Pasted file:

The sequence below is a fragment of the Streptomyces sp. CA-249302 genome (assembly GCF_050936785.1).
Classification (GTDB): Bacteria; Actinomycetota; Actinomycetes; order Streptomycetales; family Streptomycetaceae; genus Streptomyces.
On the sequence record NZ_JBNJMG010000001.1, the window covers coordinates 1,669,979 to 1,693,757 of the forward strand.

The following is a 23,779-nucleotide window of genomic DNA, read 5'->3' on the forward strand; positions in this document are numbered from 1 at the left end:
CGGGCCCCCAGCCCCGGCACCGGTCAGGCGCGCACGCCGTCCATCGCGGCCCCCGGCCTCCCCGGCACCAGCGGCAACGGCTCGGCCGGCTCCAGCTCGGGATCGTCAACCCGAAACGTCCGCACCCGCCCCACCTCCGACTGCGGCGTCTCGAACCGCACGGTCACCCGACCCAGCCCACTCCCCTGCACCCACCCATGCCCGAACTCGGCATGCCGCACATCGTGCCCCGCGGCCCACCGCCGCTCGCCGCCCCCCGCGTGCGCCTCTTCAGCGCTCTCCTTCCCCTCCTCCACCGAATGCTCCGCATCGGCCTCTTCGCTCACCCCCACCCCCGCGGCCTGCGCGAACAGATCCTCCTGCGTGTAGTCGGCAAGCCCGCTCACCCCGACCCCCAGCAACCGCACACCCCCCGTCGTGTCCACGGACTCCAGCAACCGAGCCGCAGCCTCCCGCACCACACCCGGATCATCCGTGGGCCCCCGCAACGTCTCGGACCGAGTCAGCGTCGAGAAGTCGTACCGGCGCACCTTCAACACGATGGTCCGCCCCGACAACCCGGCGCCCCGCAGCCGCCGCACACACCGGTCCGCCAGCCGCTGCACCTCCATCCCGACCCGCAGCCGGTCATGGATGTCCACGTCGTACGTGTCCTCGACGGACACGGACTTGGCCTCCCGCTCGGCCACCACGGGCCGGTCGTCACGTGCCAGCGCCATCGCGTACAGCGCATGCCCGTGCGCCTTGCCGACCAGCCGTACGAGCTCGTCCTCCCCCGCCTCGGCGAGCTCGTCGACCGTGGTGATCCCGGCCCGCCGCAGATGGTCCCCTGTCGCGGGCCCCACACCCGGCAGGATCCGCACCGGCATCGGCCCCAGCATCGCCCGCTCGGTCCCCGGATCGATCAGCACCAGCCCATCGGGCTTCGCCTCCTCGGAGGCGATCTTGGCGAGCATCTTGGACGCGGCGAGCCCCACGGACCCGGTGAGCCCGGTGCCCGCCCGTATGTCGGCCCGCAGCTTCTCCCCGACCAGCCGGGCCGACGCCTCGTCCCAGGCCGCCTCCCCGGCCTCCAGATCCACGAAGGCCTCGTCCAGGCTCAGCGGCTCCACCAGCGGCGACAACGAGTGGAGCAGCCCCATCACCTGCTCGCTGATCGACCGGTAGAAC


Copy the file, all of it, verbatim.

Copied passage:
The sequence below is a fragment of the Streptomyces sp. CA-249302 genome (assembly GCF_050936785.1).
Classification (GTDB): Bacteria; Actinomycetota; Actinomycetes; order Streptomycetales; family Streptomycetaceae; genus Streptomyces.
On the sequence record NZ_JBNJMG010000001.1, the window covers coordinates 1,669,979 to 1,693,757 of the forward strand.

The following is a 23,779-nucleotide window of genomic DNA, read 5'->3' on the forward strand; positions in this document are numbered from 1 at the left end:
CGGGCCCCCAGCCCCGGCACCGGTCAGGCGCGCACGCCGTCCATCGCGGCCCCCGGCCTCCCCGGCACCAGCGGCAACGGCTCGGCCGGCTCCAGCTCGGGATCGTCAACCCGAAACGTCCGCACCCGCCCCACCTCCGACTGCGGCGTCTCGAACCGCACGGTCACCCGACCCAGCCCACTCCCCTGCACCCACCCATGCCCGAACTCGGCATGCCGCACATCGTGCCCCGCGGCCCACCGCCGCTCGCCGCCCCCCGCGTGCGCCTCTTCAGCGCTCTCCTTCCCCTCCTCCACCGAATGCTCCGCATCGGCCTCTTCGCTCACCCCCACCCCCGCGGCCTGCGCGAACAGATCCTCCTGCGTGTAGTCGGCAAGCCCGCTCACCCCGACCCCCAGCAACCGCACACCCCCCGTCGTGTCCACGGACTCCAGCAACCGAGCCGCAGCCTCCCGCACCACACCCGGATCATCCGTGGGCCCCCGCAACGTCTCGGACCGAGTCAGCGTCGAGAAGTCGTACCGGCGCACCTTCAACACGATGGTCCGCCCCGACAACCCGGCGCCCCGCAGCCGCCGCACACACCGGTCCGCCAGCCGCTGCACCTCCATCCCGACCCGCAGCCGGTCATGGATGTCCACGTCGTACGTGTCCTCGACGGACACGGACTTGGCCTCCCGCTCGGCCACCACGGGCCGGTCGTCACGTGCCAGCGCCATCGCGTACAGCGCATGCCCGTGCGCCTTGCCGACCAGCCGTACGAGCTCGTCCTCCCCCGCCTCGGCGAGCTCGTCGACCGTGGTGATCCCGGCCCGCCGCAGATGGTCCCCTGTCGCGGGCCCCACACCCGGCAGGATCCGCACCGGCATCGGCCCCAGCATCGCCCGCTCGGTCCCCGGATCGATCAGCACCAGCCCATCGGGCTTCGCCTCCTCGGAGGCGATCTTGGCGAGCATCTTGGACGCGGCGAGCCCCACGGACCCGGTGAGCCCGGTGCCCGCCCGTATGTCGGCCCGCAGCTTCTCCCCGACCAGCCGGGCCGACGCCTCGTCCCAGGCCGCCTCCCCGGCCTCCAGATCCACGAAGGCCTCGTCCAGGCTCAGCGGCTCCACCAGCGGCGACAACGAGTGGAGCAGCCCCATCACCTGCTCGCTGATCGACCGGTAGAAC